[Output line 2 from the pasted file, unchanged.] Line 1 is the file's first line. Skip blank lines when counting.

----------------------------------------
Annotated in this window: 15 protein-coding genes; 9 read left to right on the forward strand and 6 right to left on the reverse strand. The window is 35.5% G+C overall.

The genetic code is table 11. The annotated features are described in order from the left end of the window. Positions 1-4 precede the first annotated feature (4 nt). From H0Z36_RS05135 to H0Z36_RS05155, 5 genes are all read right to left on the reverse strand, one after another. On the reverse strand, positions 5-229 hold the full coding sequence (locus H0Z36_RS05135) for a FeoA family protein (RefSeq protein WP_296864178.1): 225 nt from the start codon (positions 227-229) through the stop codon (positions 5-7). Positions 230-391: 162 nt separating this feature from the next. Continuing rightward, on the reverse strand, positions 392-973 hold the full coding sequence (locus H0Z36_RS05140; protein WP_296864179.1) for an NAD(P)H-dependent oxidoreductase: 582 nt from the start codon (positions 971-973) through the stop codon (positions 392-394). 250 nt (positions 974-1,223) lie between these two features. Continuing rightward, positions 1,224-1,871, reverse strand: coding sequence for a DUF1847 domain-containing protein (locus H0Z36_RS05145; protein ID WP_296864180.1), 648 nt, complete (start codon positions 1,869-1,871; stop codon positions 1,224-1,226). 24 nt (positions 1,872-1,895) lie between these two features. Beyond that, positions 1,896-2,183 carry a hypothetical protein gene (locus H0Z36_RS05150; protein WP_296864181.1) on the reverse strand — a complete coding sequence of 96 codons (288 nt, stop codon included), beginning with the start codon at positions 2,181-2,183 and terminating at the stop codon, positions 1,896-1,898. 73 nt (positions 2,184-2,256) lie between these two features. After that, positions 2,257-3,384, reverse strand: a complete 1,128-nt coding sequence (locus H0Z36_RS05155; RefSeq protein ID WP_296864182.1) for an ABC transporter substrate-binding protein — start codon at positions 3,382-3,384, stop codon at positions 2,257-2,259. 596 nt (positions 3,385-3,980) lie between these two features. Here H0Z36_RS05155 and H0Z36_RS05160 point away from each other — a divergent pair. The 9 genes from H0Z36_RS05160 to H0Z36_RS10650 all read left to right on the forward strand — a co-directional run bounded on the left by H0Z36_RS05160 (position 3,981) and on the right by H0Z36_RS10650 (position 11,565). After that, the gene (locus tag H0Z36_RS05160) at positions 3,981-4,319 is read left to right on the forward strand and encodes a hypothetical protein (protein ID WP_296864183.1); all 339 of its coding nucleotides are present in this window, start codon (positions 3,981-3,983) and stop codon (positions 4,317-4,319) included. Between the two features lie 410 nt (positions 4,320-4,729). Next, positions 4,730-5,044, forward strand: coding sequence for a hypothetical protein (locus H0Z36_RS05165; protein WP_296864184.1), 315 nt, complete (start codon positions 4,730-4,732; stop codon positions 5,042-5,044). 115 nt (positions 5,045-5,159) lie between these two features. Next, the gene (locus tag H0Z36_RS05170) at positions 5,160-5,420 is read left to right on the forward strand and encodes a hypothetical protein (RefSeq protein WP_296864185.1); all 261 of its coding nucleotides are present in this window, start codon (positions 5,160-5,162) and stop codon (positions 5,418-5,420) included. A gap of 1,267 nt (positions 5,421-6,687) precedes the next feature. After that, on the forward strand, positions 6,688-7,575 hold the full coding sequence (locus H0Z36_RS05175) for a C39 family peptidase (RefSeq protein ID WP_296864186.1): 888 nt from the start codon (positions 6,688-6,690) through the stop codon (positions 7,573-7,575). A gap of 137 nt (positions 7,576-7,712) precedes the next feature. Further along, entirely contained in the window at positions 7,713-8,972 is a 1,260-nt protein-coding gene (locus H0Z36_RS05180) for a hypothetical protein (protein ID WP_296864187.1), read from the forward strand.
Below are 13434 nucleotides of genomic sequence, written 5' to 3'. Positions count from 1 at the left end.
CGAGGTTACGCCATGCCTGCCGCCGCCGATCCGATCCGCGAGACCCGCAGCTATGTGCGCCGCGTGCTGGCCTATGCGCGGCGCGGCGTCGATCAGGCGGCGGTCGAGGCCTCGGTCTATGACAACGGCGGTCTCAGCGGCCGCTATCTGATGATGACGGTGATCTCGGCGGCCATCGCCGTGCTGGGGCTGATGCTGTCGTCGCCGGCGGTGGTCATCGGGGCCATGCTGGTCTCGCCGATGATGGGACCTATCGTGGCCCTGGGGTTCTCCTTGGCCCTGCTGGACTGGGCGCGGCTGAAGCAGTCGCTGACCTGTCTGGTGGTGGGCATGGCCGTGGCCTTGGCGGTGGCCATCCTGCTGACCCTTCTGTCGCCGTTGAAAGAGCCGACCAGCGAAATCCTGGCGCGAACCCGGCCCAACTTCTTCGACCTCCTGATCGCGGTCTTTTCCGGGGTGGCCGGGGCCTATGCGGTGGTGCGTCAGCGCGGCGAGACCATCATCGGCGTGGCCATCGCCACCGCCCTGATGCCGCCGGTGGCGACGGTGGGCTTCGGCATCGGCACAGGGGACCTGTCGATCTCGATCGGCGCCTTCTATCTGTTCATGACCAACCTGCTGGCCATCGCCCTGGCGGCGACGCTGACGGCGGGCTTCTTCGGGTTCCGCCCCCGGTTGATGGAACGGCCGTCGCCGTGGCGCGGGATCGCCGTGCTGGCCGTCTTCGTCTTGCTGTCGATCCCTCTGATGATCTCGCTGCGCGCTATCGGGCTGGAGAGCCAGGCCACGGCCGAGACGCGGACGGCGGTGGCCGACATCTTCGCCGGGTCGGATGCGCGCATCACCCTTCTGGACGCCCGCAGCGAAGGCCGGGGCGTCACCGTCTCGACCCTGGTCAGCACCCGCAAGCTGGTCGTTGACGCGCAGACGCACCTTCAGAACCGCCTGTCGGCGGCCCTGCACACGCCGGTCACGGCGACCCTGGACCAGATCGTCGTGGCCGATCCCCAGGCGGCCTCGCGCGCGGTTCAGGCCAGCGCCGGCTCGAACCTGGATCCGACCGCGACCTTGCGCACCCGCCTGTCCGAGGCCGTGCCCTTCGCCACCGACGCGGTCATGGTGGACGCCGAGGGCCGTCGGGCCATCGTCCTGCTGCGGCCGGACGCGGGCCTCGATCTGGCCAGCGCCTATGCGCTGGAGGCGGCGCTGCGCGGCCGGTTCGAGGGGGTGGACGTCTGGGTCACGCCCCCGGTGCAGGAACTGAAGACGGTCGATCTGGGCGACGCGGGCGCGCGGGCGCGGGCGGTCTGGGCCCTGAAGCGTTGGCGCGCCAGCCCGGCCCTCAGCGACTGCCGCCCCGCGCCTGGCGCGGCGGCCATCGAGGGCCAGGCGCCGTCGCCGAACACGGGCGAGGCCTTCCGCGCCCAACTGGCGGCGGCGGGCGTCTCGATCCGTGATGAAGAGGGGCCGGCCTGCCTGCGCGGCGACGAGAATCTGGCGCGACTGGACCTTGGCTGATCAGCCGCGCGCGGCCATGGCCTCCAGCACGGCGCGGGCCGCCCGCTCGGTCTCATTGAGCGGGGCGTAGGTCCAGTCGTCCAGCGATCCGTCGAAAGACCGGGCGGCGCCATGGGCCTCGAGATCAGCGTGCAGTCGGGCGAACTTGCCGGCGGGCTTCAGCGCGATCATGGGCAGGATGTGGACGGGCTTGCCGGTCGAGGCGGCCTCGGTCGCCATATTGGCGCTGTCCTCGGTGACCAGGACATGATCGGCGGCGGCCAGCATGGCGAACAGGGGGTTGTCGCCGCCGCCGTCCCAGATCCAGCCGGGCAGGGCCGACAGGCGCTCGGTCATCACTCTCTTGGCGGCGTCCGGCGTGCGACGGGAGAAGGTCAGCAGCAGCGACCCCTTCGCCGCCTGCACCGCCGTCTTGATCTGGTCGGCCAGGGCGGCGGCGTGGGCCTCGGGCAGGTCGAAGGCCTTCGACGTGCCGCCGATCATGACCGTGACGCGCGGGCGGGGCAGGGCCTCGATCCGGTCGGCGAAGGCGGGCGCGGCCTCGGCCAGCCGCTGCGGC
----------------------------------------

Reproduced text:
The genetic code is table 11. The annotated features are described in order from the left end of the window. Positions 1-4 precede the first annotated feature (4 nt). From H0Z36_RS05135 to H0Z36_RS05155, 5 genes are all read right to left on the reverse strand, one after another. On the reverse strand, positions 5-229 hold the full coding sequence (locus H0Z36_RS05135) for a FeoA family protein (RefSeq protein WP_296864178.1): 225 nt from the start codon (positions 227-229) through the stop codon (positions 5-7). Positions 230-391: 162 nt separating this feature from the next. Continuing rightward, on the reverse strand, positions 392-973 hold the full coding sequence (locus H0Z36_RS05140; protein WP_296864179.1) for an NAD(P)H-dependent oxidoreductase: 582 nt from the start codon (positions 971-973) through the stop codon (positions 392-394). 250 nt (positions 974-1,223) lie between these two features. Continuing rightward, positions 1,224-1,871, reverse strand: coding sequence for a DUF1847 domain-containing protein (locus H0Z36_RS05145; protein ID WP_296864180.1), 648 nt, complete (start codon positions 1,869-1,871; stop codon positions 1,224-1,226). 24 nt (positions 1,872-1,895) lie between these two features. Beyond that, positions 1,896-2,183 carry a hypothetical protein gene (locus H0Z36_RS05150; protein WP_296864181.1) on the reverse strand — a complete coding sequence of 96 codons (288 nt, stop codon included), beginning with the start codon at positions 2,181-2,183 and terminating at the stop codon, positions 1,896-1,898. 73 nt (positions 2,184-2,256) lie between these two features. After that, positions 2,257-3,384, reverse strand: a complete 1,128-nt coding sequence (locus H0Z36_RS05155; RefSeq protein ID WP_296864182.1) for an ABC transporter substrate-binding protein — start codon at positions 3,382-3,384, stop codon at positions 2,257-2,259. 596 nt (positions 3,385-3,980) lie between these two features. Here H0Z36_RS05155 and H0Z36_RS05160 point away from each other — a divergent pair. The 9 genes from H0Z36_RS05160 to H0Z36_RS10650 all read left to right on the forward strand — a co-directional run bounded on the left by H0Z36_RS05160 (position 3,981) and on the right by H0Z36_RS10650 (position 11,565). After that, the gene (locus tag H0Z36_RS05160) at positions 3,981-4,319 is read left to right on the forward strand and encodes a hypothetical protein (protein ID WP_296864183.1); all 339 of its coding nucleotides are present in this window, start codon (positions 3,981-3,983) and stop codon (positions 4,317-4,319) included. Between the two features lie 410 nt (positions 4,320-4,729). Next, positions 4,730-5,044, forward strand: coding sequence for a hypothetical protein (locus H0Z36_RS05165; protein WP_296864184.1), 315 nt, complete (start codon positions 4,730-4,732; stop codon positions 5,042-5,044). 115 nt (positions 5,045-5,159) lie between these two features. Next, the gene (locus tag H0Z36_RS05170) at positions 5,160-5,420 is read left to right on the forward strand and encodes a hypothetical protein (RefSeq protein WP_296864185.1); all 261 of its coding nucleotides are present in this window, start codon (positions 5,160-5,162) and stop codon (positions 5,418-5,420) included. A gap of 1,267 nt (positions 5,421-6,687) precedes the next feature. After that, on the forward strand, positions 6,688-7,575 hold the full coding sequence (locus H0Z36_RS05175) for a C39 family peptidase (RefSeq protein ID WP_296864186.1): 888 nt from the start codon (positions 6,688-6,690) through the stop codon (positions 7,573-7,575). A gap of 137 nt (positions 7,576-7,712) precedes the next feature. Further along, entirely contained in the window at positions 7,713-8,972 is a 1,260-nt protein-coding gene (locus H0Z36_RS05180) for a hypothetical protein (protein ID WP_296864187.1), read from the forward strand.